Salt stresses plants by inducing osmotic stress and ion toxicity, and plants adapt to salt stress by decreasing salt-induced osmotic stress and ion toxicity (Munns and Tester, 2008). In the present study, silicon application significantly alleviated the salt-induced biomass reduction (Figure 1), indicating that silicon application enhances cucumber salt tolerance. High concentrations of salts outside the roots result in increased osmotic stress, which induces root water uptake difficulties, causing leaf water imbalance and ultimately a reduction in plant growth (Boursiac et al., 2005; Munns and Tester, 2008). In the present study, silicon application alleviated the salt-induced decreases in leaf water content and transpiration rate (Figure 2), indicating that silicon application ameliorate the leaf water balance and alleviates salt-induced osmotic stress. Therefore, the amelioration of water balance by silicon application seems to contribute to silicon’s enhancement of plant salt tolerance.
Ion toxicity is considered a major factor in the disturbance of regular plant growth that occurs under salt stress (Zhu, 2003). Ion toxicity is a result of salt accumulation to toxic concentrations in the leaves, which decreases chlorophyll concentrations and accelerates leaf senescence, leading to decreased photosynthetic rate and leaf death (Katerji et al., 2003; Munns and Tester, 2008; Liu and Shi, 2010). A growing body of evidence has demonstrated that, under salt stress, silicon application can reduce sodium concentrations (Ashraf et al., 2010; Zhu and Gong, 2014; Yin et al., 2015). In the present study, Na+ concentrations in the stems and roots were not affected by silicon application, but Na+ concentration in the leaves was decreased by silicon application. In addition, K+ concentration and K+/Na+ ratio in the leaves were enhanced by silicon application (Figure 6). Correspondingly, chlorophyll concentration in the leaves was maintained at a higher level in silicon-treated plants than in untreated plants (Figure 2), which further supports the conclusion that silicon decreased the salt-induced ion toxicity.
Silicon-Induced Amelioration of Leaf Water Balance Related with Enhances Root Hydraulic Conductance and Root/Shoot Ratio
Plants have certain strategies for maintaining water balance when they are exposed to osmotic stress (Horie et al., 2011). Osmotic adjustment helps plants to retain water despite low water potential, and thus to alleviate osmotic stress; it has been proposed that osmotic adjustment is the mechanism by which silicon treatment contributes to maintaining water balance in tomato plants under salt stress (Romero-Aranda et al., 2006). In the present study, leaf and root osmotic potentials were not decreased by silicon (Figure 4). This result demonstrates that osmotic adjustment cannot be the mechanism by which silicon helps to maintain water balance in cucumber. Another mechanism by which plants can regulate water balance is modulation of the transpiration rate. When plants are exposed to osmotic stress, their immediate response is to close the stomata to decrease the transpiration rate and thereby to reduce water loss (Cornic, 2000). The closure of the stomata also reduces CO2 fixation and decreases the photosynthetic rate. In order for plant growth to continue, however, the plant must maintain an optimal stomata aperture. Transpiration rates are much higher in salt-tolerant species than in salt-sensitive species (e.g., maize and sorghum) under salt stress conditions (Nagy et al., 1995). In the present study, the transpiration rate was decreased by salt stress; yet silicon application alleviated this decrease in transpiration rate (Figure 3B). Thus silicon-treated plants maintained high transpiration rates and leaf water contents, as did salt-tolerant species. This implies that silicon’s effect on plant water balance is achieved through increasing water uptake rather than reducing water loss.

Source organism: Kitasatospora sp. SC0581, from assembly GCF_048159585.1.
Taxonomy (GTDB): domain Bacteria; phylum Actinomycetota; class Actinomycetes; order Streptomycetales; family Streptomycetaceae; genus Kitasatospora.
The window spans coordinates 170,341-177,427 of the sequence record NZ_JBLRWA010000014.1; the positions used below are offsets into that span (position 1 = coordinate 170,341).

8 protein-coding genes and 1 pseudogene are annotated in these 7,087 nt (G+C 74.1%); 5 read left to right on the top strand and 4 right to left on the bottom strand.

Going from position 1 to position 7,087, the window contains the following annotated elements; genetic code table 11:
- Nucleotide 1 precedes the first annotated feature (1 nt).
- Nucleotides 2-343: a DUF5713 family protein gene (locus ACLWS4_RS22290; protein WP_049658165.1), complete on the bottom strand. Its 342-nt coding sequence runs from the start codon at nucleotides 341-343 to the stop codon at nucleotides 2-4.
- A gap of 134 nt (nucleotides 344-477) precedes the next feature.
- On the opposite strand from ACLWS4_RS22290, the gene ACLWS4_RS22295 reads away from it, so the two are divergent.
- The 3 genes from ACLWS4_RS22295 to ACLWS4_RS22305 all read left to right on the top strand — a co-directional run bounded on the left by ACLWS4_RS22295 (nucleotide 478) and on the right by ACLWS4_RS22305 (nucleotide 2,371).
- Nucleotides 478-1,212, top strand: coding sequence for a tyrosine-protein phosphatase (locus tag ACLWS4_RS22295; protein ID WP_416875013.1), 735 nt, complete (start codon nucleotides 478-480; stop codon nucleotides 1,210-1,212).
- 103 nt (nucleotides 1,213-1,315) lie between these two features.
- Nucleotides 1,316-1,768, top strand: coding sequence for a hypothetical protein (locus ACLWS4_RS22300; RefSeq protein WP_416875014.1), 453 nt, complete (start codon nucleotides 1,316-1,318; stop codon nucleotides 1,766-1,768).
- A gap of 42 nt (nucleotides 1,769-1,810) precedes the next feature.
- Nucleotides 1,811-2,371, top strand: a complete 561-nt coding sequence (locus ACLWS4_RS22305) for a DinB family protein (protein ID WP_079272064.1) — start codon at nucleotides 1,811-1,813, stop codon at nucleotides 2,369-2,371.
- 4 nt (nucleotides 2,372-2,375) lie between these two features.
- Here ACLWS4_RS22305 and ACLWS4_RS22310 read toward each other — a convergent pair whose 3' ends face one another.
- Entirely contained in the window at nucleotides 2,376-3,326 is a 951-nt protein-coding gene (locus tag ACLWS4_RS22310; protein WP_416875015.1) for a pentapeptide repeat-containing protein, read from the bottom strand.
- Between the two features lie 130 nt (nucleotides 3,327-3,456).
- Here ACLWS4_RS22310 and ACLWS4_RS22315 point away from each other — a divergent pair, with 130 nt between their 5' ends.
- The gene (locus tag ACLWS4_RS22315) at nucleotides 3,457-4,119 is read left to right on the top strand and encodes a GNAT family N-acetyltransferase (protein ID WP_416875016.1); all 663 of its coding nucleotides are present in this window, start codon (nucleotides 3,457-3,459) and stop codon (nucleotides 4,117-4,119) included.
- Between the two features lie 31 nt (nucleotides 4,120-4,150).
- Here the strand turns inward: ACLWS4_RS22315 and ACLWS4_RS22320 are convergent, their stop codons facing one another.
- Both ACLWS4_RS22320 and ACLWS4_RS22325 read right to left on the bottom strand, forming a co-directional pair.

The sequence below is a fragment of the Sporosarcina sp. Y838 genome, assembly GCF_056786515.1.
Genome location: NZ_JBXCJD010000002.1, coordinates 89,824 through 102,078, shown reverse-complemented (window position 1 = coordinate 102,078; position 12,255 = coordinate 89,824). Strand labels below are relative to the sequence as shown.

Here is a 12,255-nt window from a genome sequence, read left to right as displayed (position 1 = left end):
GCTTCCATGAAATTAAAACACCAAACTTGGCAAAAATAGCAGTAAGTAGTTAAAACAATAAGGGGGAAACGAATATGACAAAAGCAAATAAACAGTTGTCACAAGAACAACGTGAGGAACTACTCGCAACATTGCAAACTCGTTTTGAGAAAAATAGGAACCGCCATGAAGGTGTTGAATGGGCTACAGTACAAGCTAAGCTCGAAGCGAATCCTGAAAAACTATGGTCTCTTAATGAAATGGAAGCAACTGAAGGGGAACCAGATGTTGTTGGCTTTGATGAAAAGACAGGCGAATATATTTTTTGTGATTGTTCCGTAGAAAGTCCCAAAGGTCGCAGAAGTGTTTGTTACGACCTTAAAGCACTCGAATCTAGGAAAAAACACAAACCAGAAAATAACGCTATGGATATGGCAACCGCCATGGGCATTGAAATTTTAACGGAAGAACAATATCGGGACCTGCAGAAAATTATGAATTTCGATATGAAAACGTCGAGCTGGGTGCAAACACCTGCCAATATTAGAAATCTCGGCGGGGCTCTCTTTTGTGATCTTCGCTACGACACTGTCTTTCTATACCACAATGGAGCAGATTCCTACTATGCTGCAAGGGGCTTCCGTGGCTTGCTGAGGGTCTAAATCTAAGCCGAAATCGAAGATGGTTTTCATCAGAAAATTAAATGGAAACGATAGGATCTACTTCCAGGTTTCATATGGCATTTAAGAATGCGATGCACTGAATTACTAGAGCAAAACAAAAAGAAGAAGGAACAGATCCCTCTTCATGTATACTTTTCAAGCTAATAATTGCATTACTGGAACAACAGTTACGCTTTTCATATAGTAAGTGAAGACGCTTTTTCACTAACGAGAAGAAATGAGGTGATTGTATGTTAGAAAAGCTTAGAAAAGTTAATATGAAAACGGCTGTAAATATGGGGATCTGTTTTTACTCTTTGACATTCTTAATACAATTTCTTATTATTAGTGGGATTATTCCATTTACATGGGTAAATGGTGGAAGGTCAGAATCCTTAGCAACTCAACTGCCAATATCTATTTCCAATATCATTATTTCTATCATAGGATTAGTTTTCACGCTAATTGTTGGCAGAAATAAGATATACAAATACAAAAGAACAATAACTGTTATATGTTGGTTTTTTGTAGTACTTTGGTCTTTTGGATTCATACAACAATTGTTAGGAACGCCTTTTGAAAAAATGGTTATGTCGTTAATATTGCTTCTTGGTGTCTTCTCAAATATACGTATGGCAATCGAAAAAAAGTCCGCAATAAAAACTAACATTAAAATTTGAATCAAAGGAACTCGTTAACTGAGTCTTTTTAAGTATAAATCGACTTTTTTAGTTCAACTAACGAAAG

Root is the primary site for plants to uptake water. Root hydraulic conductance represents water uptake capacity, and mainly depends on the driving force, root anatomy, and root water permeability (Steudle, 2000; Sutka et al., 2011). Osmotic stress is the first stress experienced when a plant is exposed to saline soil; it has an immediate influence on plant growth (Horie et al., 2011). One of the primary responses of plants to osmotic stress is a decrease in root hydraulic conductance (Lp) (Boursiac et al., 2005). In the present study, the salt-induced decrease in Lp was significantly moderated by silicon application (Figure 5), suggesting that silicon application enhanced plant water uptake under salt stress. The same result was obtained by Liu et al. (2015) in sorghum, proving that silicon enhances root hydraulic conductance under short-term salt stress (24 h). Upon long-term (>3 days) exposure to drought stress, roots can respond with changes in root surface and anatomical structures, which in turn cause profound changes in the plant’s water uptake (Javot and Maurel, 2002). In this study, the root/shoot ratio was increased by silicon after 7.5 days of treatment (Figure 1B), suggesting that silicon-mediated modifications of root morphology may also account for the increased water uptake ability of silicon-treated plants.
Promotion of Polyamine Accumulation Could be Involved in Silicon-Induced Decrease in Ion Toxicity